“Music can change the world”. Beethoven
Music, like a fine wine, a good book, an interesting documentary….any form of communication is best enjoyed when we open our souls completely to it. To sit quietly and allow the various instruments and voices to quench our thirst is surely to appreciate collaborations which have arisen from spirit and perseverance.
Whether listening to Mozart, Louis Armstrong, Tina Turner, Celine Dion, Ozzy Osborne, Eric Clapton, Nina Simone…..whatever the genre, we can sit in awe of the magic that has been created through the intense sensations birthed at the conception of any piece.
Ambience. Whether sitting in a jazz bar in New York City, a concert in London, or perched cosily in that armchair at home, when we connect to anything fully, we can create whatever ambience we wish. When it comes time to spring clean, music gives that mop or broom a soul of it’s own.
There is a lovely little cafe on the corner of Old Compton Street in Soho, London (Cafe Le Boheme) and I would sit there and feel a spiritual lightening as the world disappeared with its stresses and complexities leaving just the music and me.
How many of us raced through St Pancreas, Kings Cross, London and did not listen to that person playing beautiful key notes on the piano that sits there for the public to play? I used to leave home a little earlier just to chance a listen. I suppose this was also a casualty of Covid as hand washing and distance meant we could not ‘share’ space as we used to.
My partner and I once spent a Friday evening in an awesome Ethiopian Cafe around the corner in Oval on the Brixton Road, London. Just, beautiful. I quite love jazz music. Experiencing heady jazz on a blisteringly cold winter’s night in Montreal is wonderful. Yet, I love to sit by candlelight and listen to romantic, charming, smooth jazz.
Who needs drugs and alcohol when one has music? We bolt on alcohol, drugs, food etc …. I remember dining some Sunday afternoons at Roast in London Bridge and they had pianist entertainment. “Yummy!” I could have quite happily foregone the food just to savour the notes.
I’ve missed out on spiritual connectivity to music because I was trashed. Clapping and shouting about that which I had not connected to fully. I like going to venues on my own at times because it means no one talks to me and I can eye the entertainment fully.
There have been times when I have drank just to escape the entertainment 🙂 We can enjoy nights out without alcohol. I didn’t think I could. To enjoy a glass of bubbly, a dirty martini or some ravishing Italian vino too as the bass player connects with the drummer, the pianist and the gorgeous voice – why not? The sublime is preferred these days as opposed to the rowdy and noisy.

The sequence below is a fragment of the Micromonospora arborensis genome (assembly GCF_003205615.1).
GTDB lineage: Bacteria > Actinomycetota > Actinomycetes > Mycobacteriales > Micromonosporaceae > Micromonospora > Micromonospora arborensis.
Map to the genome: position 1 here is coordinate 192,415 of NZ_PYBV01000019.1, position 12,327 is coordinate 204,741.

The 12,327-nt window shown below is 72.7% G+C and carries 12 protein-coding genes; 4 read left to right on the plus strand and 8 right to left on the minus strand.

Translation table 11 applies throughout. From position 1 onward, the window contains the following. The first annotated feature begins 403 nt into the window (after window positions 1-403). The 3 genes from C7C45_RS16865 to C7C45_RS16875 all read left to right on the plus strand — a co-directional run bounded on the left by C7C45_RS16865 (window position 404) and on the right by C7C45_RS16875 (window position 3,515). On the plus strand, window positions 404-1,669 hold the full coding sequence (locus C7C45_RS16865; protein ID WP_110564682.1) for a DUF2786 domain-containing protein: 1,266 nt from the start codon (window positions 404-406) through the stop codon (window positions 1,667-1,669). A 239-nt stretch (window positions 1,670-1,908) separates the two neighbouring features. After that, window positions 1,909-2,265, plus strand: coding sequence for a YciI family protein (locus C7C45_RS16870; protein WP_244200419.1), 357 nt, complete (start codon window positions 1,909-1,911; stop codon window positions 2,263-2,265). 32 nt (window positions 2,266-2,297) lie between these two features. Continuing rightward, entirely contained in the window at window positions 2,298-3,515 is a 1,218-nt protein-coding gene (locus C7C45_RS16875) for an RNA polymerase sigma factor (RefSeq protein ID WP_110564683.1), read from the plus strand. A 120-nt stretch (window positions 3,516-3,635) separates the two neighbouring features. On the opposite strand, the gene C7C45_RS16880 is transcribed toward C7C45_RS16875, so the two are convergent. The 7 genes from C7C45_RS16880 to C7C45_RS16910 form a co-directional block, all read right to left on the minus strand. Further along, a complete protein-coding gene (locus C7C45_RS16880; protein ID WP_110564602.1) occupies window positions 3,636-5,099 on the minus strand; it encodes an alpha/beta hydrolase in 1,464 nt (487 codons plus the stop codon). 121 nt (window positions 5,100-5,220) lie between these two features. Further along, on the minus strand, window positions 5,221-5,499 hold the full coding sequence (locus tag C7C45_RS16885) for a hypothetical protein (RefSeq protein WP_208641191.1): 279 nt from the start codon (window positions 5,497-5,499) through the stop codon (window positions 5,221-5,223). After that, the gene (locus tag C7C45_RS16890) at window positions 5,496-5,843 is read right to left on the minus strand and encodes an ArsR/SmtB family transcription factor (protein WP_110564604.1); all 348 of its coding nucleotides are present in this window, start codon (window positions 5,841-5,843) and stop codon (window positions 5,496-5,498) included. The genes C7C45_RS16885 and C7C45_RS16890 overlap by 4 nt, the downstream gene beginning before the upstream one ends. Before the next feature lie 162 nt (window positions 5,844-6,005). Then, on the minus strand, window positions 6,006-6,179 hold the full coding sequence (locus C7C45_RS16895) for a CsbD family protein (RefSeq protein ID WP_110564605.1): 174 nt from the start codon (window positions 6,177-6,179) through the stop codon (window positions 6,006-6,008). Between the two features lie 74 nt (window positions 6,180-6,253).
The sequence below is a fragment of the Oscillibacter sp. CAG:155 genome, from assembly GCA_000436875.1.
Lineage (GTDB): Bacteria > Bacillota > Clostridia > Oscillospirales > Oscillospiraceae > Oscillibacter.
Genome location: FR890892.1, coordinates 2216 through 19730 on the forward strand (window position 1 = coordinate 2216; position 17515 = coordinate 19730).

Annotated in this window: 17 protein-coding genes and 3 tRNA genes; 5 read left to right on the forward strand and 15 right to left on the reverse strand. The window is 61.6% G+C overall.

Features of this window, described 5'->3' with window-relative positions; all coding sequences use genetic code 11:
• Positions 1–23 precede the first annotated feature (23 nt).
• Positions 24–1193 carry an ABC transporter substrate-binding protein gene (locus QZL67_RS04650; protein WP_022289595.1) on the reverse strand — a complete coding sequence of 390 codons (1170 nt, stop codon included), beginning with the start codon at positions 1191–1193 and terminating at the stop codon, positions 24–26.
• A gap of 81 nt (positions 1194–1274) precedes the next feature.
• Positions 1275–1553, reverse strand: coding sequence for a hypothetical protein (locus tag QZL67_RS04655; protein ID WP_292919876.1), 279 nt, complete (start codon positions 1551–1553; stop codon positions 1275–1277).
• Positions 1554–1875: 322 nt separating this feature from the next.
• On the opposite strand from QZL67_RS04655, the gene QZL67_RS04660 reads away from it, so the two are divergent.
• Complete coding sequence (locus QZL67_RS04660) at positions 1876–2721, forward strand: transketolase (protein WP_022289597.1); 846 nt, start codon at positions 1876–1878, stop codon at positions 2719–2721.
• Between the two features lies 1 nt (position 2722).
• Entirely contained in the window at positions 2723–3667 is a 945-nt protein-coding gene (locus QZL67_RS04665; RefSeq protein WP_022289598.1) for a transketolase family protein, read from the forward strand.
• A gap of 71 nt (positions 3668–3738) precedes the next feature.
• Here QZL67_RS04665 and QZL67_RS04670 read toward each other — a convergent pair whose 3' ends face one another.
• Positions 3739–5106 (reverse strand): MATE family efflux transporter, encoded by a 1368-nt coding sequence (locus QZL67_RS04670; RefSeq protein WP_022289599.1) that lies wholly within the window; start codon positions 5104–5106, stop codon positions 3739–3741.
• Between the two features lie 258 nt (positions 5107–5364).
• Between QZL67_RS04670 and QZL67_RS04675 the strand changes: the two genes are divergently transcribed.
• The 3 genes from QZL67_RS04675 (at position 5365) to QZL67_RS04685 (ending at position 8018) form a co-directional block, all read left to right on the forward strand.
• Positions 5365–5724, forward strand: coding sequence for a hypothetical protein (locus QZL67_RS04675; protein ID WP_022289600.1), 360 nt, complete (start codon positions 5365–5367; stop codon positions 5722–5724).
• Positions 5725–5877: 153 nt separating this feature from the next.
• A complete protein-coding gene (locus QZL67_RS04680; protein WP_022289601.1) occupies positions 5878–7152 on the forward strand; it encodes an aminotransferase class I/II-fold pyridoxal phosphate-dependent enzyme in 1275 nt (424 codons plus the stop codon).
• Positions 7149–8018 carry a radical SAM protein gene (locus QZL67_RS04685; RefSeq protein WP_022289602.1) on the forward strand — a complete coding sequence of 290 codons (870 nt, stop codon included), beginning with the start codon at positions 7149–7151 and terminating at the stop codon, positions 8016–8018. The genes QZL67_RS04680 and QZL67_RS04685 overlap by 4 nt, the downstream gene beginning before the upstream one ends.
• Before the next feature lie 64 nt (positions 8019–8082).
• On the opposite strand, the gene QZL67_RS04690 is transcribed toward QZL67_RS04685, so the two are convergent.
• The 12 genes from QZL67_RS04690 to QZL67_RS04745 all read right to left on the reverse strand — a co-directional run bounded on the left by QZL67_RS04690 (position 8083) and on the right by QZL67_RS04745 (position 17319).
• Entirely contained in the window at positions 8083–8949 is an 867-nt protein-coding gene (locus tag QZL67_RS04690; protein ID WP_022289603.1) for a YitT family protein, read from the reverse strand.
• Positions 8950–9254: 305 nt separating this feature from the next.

We can agree to disagree on the words that often pop up in songs. I remember that the kernels of learning may not be conducive to a peaceful path. Yesterday as I sat in the public gardens, a young girl walked by with her boombox and the profanities were there. I never understand why songs have to include profanities. Why? Then I remember that art is other people’s expressions and depending on where their soul is at, they will write and sing accordingly. Be careful that their reality doesn’t become our own. There is absolutely no need for profanities. Tell me that some of the greatest songs written without profanities would have been far more effective had hate and swearing been included? There is no need for hate messages. There is no need for the denunciation of various groups who are harming no one just because of their genetic makeup. Pity.
I have chosen not to listen to music which is harmful to humanity (albeit we can understand something from it) and instead occupy my space with far more loving messages. Growing up, The Sound of Music was one of my favourite movies. It was a childhood dream come true when I visited Saltzburg a few years ago. To some, it may have seemed trivial but to this girl from the rock, it was magical, even if the movie was a little hyped for Hollywood.
Saltzburg is no stranger to music as Wolfgang Amadeus Mozart was born there. One of the most famous classical music composers the world has ever known.
I hold adult performers and their management / labels to account because a ten year old boombox owner will not understand, but adult professionals could understand the harm they are causing (albeit fame also comes at a cost). I think about singers like Celine Dion who have enjoyed a career spanning many years, kept as much out of the media for the wrong reasons as possible. Comparisons can be helpful when deciding on the path to walk.
What we do for money
Fame without responsibility and awareness often has perilous consequences. Those who manage celebrities often lack awareness of the ego as they push ‘commodities’ into a place which is dark. What does a child know about fame? Having adults around that child who understand that life isn’t just about draining every last bit of talent. Other people get hurt along the way if we don’t approach skill wisely.
To have a skill and use it to combat the mass thinking that skill and talent is all about fame and fortune. People are making money out of all sorts of creations and I ask, “what is it doing for humanity and the world?” I really enjoyed the ice statues in Canada celebrating musical talent.
So as we let the music speak to our hearts, do we choose that which endorses the kindness, love, happiness etc in us and others? There is enough sadness, anger and hatred in this world to add it. Collective entities can do much good, they can also do very bad.
What does it say about us when we see harmful as ‘cool’ and and turn a blind eye?